Authorities say a Massachusetts trolley driver paid a man in a Halloween mask $2,000 to attack him on the job so the driver could fraudulently collect workers' compensation and disability insurance
Philadelphia Eagles center Jason Kelce, who got attention for his impassioned and profane speech after the team's Super Bowl parade, is now communicating through music
Oklahoma City, meet the Great Lakes. A weather event known as lake effect snow that's common in the upper Midwest and northeastern U.S., made a rare appearance at Oklahoma City's Lake Hefner on Wednesday.
Greece's supreme court has approved a large private urban development project on the prime seaside site of the old Athens airport, which is a key element of the country's bailout program
Haitian and Salvadoran immigrants are suing President Donald Trump over the administration's decision to end special protections that have allowed them to live and work in the US
Dutch prosecutors said Thursday they will not open a criminal investigation into four major tobacco companies on charges including attempted murder or manslaughter, saying such a case would be unlikely to lead to a conviction
This is it, ladies and gentlemen; you're witnessing the exact moment the sentient robots will cite some day in the future when they've conquered the human race and enslaved us all. OK fine, so maybe we're being a big dramatic. Maybe we can do whatever we want with robots. Maybe we can make them vacuum our floors and wash our windows without any cause for concern. And maybe the scientists at Boston Dynamics can go ahead and abuse their terrifyingly creepy robot dogs all they want without any real ramifications. After all, experts agree that there won't be any real risk of a robot uprising anytime soon. Maybe that's all fine... but do you really want to risk it? Last week, Boston Dynamics released a video that showed one of its SpotMini robot dogs helping out another SpotMini by opening a door so it could walk into the next room. The video was insanely fascinating and incredibly horrifying, so it immediately went viral. Let's rewatch it now, shall we? https://www.youtube.com/watch?v=fUyU3lKzoio Well, the good folks at Boston Dynamics decided that little demo wasn't bad enough, and there might be a few of us left out here who were still able to sleep soundly at night. So, naturally, the only solution was to release a new video of its SpotMini robots that's even scarier. In the new SpotMini robot dog video posted on YouTube by Boston Dynamics this week, we learn what happens when a SpotMini encounters resistance while it's trying to complete a task. In this case, the task is opening and walking through the same door it walked through in the company's first video. And the resistance is a Boston Dynamics researcher conjuring the spirit of an annoying teenage older brother. The robot begins by being given the same task it had last time. It approaches the closed door and then extents its creepy robot-arm head to grab the handle. That's when the Boston Dynamics scientist smacks the arm with a hockey stick, causing the SpotMini to miss its mark as it attempts to grasp the door handle. Then, when the robot does finally grab the handle, the researcher smacks it again so it loses its grip. After grabbing the handle again and fighting through some more resistance while the researcher tries to hold the door closed, the SpotMini robot finally begins to walk through. That is, until the researcher grabs a ribbon tied around its robot waist and forcibly drags it back into the room. We won't spoil the entire video, but we will warn you that it gets a little gruesome and the SpotMini actually ends up losing one of its robot body parts at one point. "A test of SpotMini's ability to adjust to disturbances as it opens and walks through a door. A person (not shown) drives the robot up to the door, points the hand at the door handle, then gives the 'GO' command, both at the beginning of the video and again at 42 seconds," Boston Dynamics explains in the description of the video. "The robot proceeds autonomously from these points on, without help from a person. A camera in the hand finds the door handle, cameras on the body determine if the door is open or closed and navigate through the doorway. Software provides locomotion, balance and adjusts behavior when progress gets off track. The ability to tolerate and respond automatically to disturbances like these improves successful operation of the robot." The description then concludes with a disclaimer: "Note: This testing does not irritate or harm the robot." Sure, Boston Dynamics, keep telling yourself that. Watch the horror unfold in the video below. https://www.youtube.com/watch?v=aFuA50H9uek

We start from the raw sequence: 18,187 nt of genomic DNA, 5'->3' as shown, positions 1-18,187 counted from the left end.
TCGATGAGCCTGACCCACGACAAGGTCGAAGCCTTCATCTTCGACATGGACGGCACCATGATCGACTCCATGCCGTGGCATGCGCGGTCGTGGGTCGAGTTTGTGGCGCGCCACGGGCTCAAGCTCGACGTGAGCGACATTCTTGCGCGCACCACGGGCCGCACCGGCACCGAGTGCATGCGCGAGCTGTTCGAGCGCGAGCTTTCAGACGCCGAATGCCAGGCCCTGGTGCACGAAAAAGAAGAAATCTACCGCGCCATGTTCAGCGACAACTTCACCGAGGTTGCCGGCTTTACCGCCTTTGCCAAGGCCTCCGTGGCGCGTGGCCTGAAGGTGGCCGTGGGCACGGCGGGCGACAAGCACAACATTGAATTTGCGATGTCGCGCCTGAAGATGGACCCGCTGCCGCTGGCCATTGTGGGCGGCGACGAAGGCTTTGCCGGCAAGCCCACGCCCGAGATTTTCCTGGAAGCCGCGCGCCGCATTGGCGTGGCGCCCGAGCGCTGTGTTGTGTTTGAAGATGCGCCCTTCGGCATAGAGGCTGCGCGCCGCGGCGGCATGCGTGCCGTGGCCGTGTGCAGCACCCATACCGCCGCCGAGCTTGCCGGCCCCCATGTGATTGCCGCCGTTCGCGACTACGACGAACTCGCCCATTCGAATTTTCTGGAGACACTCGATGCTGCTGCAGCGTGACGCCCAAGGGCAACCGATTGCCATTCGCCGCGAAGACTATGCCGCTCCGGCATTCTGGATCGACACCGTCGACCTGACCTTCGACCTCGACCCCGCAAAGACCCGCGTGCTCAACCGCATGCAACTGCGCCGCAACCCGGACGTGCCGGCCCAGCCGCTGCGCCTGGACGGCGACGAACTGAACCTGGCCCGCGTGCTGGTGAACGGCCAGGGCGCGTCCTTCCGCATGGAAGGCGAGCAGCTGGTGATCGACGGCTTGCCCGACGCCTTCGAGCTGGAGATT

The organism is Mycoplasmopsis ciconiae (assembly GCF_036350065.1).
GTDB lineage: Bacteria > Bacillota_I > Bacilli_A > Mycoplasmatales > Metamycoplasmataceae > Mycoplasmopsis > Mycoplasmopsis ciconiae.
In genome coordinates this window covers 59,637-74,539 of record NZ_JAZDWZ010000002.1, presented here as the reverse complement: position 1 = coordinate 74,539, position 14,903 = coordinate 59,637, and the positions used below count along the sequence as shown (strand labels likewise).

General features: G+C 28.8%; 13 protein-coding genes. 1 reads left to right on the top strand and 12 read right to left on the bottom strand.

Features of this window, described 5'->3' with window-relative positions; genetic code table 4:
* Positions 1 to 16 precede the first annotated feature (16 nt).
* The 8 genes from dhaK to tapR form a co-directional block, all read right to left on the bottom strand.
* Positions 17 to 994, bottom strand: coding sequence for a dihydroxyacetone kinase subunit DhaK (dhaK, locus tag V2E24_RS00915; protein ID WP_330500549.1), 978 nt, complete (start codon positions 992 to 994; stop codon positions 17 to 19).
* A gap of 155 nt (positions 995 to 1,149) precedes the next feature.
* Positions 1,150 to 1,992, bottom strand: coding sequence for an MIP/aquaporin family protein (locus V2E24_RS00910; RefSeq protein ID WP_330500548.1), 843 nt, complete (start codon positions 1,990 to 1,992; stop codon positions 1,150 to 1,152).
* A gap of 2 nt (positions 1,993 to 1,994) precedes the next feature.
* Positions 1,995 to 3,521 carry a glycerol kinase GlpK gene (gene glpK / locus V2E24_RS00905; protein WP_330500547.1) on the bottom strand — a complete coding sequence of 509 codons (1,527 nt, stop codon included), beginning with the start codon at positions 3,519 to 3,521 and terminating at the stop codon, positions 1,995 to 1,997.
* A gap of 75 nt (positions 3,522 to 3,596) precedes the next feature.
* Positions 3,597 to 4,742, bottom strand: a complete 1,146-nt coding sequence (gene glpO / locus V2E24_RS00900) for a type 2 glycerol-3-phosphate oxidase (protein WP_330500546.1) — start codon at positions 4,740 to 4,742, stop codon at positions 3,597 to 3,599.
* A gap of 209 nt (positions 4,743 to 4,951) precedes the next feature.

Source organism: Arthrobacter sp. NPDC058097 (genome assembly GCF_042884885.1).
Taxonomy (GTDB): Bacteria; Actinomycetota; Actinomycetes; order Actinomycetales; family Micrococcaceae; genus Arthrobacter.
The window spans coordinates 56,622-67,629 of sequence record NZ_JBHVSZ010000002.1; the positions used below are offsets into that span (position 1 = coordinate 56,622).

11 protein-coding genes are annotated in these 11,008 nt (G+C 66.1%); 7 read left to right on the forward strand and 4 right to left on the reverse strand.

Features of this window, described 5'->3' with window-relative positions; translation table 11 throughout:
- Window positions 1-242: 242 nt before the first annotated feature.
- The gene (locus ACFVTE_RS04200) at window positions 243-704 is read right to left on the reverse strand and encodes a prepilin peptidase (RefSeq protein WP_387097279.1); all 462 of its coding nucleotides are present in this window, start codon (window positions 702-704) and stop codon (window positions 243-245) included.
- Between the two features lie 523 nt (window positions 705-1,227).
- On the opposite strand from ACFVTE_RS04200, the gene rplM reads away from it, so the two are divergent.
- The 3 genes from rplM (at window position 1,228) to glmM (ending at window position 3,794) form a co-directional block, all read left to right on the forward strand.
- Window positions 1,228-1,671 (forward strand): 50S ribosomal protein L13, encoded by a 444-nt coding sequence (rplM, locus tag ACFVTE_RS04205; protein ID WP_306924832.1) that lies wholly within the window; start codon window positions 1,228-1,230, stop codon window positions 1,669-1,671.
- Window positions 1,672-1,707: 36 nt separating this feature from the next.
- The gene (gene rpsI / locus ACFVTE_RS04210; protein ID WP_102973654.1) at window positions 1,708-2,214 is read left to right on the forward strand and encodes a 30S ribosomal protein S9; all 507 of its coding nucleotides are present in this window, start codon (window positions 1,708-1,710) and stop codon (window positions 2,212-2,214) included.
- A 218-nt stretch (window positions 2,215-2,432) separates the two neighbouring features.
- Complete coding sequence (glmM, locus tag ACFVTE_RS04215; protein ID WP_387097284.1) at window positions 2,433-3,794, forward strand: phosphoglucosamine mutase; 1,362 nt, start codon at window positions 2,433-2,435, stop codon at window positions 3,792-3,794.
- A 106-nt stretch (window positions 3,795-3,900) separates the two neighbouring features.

First ex-Google engineer James Damore sued his former employer for firing him after he put out a memo saying women aren’t fit for tech jobs. Now another ex-Google worker has brought his own suit against the company after he came out hard against Damore. Tim Chevalier's complaint —which Wired calls...